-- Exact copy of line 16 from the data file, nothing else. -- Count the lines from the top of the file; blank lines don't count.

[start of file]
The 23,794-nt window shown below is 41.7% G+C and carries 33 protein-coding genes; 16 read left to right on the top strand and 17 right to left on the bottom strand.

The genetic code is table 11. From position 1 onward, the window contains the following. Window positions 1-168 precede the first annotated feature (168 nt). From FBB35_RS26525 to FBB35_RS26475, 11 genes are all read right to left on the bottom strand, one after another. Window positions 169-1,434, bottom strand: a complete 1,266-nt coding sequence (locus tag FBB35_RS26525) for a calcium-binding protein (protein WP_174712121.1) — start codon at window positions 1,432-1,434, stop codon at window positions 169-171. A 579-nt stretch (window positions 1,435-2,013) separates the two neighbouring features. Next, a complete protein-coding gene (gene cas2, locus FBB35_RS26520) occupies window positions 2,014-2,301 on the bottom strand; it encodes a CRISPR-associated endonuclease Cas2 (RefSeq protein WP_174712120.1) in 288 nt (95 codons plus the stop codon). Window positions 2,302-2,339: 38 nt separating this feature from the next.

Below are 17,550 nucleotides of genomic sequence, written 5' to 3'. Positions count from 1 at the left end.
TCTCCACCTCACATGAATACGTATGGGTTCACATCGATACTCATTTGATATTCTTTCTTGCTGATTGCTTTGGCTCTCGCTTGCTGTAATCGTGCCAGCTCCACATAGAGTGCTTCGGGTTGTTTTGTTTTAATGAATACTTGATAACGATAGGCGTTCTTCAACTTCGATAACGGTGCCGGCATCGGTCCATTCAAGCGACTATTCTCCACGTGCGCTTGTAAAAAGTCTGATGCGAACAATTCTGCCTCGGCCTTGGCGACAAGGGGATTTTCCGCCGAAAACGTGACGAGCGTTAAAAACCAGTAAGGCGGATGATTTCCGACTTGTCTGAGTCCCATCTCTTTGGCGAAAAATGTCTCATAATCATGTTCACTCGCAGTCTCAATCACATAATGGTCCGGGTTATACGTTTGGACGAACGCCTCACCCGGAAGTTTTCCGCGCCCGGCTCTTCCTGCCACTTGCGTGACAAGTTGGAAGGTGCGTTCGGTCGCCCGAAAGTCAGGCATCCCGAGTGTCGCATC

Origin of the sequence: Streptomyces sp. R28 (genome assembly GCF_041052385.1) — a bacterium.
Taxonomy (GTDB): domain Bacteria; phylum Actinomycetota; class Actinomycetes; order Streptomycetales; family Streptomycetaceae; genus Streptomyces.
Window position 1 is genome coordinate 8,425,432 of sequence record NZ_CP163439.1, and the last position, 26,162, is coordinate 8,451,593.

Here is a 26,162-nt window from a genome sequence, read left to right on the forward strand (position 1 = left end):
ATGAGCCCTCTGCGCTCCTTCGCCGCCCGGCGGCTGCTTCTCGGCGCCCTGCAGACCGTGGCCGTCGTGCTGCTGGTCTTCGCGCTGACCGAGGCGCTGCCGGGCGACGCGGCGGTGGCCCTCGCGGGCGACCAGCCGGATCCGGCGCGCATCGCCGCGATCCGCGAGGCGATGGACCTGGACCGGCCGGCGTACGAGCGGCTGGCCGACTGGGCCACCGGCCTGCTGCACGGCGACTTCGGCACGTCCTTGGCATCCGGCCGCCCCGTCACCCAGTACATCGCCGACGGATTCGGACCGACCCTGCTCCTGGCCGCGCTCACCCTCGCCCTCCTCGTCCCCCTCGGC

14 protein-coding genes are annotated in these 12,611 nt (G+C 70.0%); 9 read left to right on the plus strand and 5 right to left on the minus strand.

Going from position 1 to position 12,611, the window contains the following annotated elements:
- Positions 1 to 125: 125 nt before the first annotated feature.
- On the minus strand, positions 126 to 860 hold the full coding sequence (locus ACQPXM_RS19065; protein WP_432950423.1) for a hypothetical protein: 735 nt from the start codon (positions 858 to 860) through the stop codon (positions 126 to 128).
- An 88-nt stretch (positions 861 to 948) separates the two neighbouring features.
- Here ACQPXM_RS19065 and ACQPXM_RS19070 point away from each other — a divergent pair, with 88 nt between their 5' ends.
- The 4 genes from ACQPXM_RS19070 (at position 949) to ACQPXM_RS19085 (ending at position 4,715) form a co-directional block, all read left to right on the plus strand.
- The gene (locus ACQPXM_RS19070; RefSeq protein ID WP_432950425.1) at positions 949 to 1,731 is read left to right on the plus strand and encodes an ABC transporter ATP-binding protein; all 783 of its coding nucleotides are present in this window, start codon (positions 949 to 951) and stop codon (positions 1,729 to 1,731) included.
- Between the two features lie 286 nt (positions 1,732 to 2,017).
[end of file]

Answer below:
- The 4 genes from ACQPXM_RS19070 (at position 949) to ACQPXM_RS19085 (ending at position 4,715) form a co-directional block, all read left to right on the plus strand.